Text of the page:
one and casteth down another—and whose right it is to reign, has condescended to the plans of men in training them for civil and religious liberty. God has often condescended not merely to the feelings and thoughts of men, but even to their failings and their prejudices, not to approve of them, but to use them as a means of bringing men to the truth. “God," says Neander, “condescended to the platforms of men in training them for belief in the Redeemer, and meets the aspirations of the truth-seeking soul even in its error.” The longings of the whole world for a Saviour—the earnest expectations of both Jews and Pagans, that a deliverer would come, were rays of light streaming from the invisible world, which on other subjects and in all other ways was unfathomable darkness. These rays found their embodiment in the Star of Bethlehem, which pointed to the Sun of Righteousness then risen upon the world for its universal illumination.

In patriarchal times in the Hebrew commonwealth-in the earliest forms of Pagan governments in the best days of Greece and Rome, Divine Providence gave some pledge and earnest of better things to come.

The great idea of man is redemption—from sin-through the Messiah, and from ignorance, slavery, and every evil, as a fruit and consequence of his redemption from sin. The two greatest days in the annals of the human race, are the day of the Incarnation of the Son of God, and the day of Representative Republicanism. And as all the previous history of the world was a preparation for the one, so also it was for the other. The longings of mankind for republican institutions, whether embodied in poetry, devotion, or romance, whether uttered by Plato or Sir Thomas Moore, were streamlets of light foretelling the luminary that was to appear in the fullness of time. All past history—the thousands of years, and the hundreds of generations that have passed, have all been in order to and co-laborers for the present. The results of their labors in their best forms, are the representative republics of our day. The way for the development of the model of representative republicanism, was most wondrously pre. pared by the traditions, longings and aspirations of the ancients, by the discovery of this continent, and by the precise time of the discovery, and the circumstances, condition, internal and external, civil and religious, of the nations that discovered and colonized in the New World, and especially in the times and characters that Providence ordered for the settlement of the English colonies in America.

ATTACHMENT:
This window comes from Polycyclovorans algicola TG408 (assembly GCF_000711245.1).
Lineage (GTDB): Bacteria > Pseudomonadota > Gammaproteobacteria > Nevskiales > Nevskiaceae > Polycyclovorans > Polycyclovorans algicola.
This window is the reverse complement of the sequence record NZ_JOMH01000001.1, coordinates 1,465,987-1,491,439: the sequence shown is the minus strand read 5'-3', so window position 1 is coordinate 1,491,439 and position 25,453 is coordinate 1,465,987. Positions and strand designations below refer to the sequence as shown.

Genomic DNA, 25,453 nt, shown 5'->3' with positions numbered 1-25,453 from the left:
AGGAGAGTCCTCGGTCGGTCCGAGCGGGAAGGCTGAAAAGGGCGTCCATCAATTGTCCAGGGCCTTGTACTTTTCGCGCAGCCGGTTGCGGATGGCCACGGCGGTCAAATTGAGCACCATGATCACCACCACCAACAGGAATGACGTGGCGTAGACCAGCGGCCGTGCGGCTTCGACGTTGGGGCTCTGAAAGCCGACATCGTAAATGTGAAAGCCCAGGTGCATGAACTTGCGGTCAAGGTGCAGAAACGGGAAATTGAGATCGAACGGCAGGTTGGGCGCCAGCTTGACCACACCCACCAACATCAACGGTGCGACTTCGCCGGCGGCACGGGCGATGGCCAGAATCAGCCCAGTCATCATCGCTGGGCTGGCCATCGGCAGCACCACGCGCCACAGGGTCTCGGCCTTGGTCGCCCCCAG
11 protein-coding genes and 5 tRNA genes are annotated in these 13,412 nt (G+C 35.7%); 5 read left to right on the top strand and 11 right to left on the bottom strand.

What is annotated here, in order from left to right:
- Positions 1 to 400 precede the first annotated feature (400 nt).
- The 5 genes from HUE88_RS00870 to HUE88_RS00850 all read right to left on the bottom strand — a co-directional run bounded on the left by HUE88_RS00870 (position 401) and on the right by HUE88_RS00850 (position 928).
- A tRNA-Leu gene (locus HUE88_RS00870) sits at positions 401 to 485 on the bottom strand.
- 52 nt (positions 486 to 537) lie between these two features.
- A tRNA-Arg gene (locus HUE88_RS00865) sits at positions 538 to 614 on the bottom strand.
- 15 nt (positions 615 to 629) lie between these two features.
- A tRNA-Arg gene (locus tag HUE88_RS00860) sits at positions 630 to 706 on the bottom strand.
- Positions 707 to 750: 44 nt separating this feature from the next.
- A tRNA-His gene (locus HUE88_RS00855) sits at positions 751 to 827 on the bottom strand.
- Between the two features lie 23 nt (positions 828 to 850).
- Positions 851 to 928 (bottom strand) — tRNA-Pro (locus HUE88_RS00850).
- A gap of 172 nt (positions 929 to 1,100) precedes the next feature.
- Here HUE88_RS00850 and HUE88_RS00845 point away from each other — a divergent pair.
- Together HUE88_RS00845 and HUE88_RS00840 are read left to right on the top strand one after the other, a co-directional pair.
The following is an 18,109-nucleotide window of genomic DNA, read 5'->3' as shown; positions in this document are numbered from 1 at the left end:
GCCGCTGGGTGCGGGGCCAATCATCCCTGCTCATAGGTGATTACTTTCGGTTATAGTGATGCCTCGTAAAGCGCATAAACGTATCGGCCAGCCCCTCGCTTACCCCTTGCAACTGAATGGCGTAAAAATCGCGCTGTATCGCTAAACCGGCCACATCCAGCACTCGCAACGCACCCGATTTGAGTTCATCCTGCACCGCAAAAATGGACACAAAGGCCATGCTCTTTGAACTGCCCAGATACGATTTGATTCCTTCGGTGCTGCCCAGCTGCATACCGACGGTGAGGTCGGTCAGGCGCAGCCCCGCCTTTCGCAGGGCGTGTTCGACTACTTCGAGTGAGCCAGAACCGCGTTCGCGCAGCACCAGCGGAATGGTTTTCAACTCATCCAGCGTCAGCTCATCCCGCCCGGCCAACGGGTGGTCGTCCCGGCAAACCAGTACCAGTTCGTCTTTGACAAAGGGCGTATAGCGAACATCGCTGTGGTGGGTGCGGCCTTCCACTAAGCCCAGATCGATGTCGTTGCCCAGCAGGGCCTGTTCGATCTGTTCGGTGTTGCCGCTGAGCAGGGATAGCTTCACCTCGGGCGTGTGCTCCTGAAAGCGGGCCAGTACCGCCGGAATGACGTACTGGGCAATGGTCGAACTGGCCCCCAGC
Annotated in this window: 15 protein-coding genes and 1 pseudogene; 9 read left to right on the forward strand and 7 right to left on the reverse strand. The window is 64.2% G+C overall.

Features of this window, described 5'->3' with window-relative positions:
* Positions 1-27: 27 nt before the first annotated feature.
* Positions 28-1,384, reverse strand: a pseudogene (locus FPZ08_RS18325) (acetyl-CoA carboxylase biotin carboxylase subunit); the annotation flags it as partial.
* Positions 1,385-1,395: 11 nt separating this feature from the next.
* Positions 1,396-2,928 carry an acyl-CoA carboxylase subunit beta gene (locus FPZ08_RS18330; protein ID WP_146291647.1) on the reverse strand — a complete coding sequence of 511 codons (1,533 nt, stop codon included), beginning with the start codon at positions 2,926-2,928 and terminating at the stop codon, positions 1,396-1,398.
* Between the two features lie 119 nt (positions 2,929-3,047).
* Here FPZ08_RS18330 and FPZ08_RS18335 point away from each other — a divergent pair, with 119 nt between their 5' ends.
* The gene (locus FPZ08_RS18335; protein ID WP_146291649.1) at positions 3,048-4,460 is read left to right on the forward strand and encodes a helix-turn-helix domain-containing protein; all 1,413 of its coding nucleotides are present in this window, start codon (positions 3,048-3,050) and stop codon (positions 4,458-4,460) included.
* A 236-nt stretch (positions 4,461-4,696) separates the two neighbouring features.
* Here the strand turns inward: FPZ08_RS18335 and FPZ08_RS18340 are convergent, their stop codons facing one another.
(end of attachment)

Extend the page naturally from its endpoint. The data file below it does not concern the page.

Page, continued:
As in the original creation, the earth was without form and void, and darkness was upon the face of the deep. And the Spirit of God moved upon the face of the waters. And God said, Let there be light: and there was lightthere were faint streamings of light over the immense chaos: but no sun until afterwards the Almighty collected the gleamings into a great globe of light, and set the sun in the firmament of the heaven to give light upon the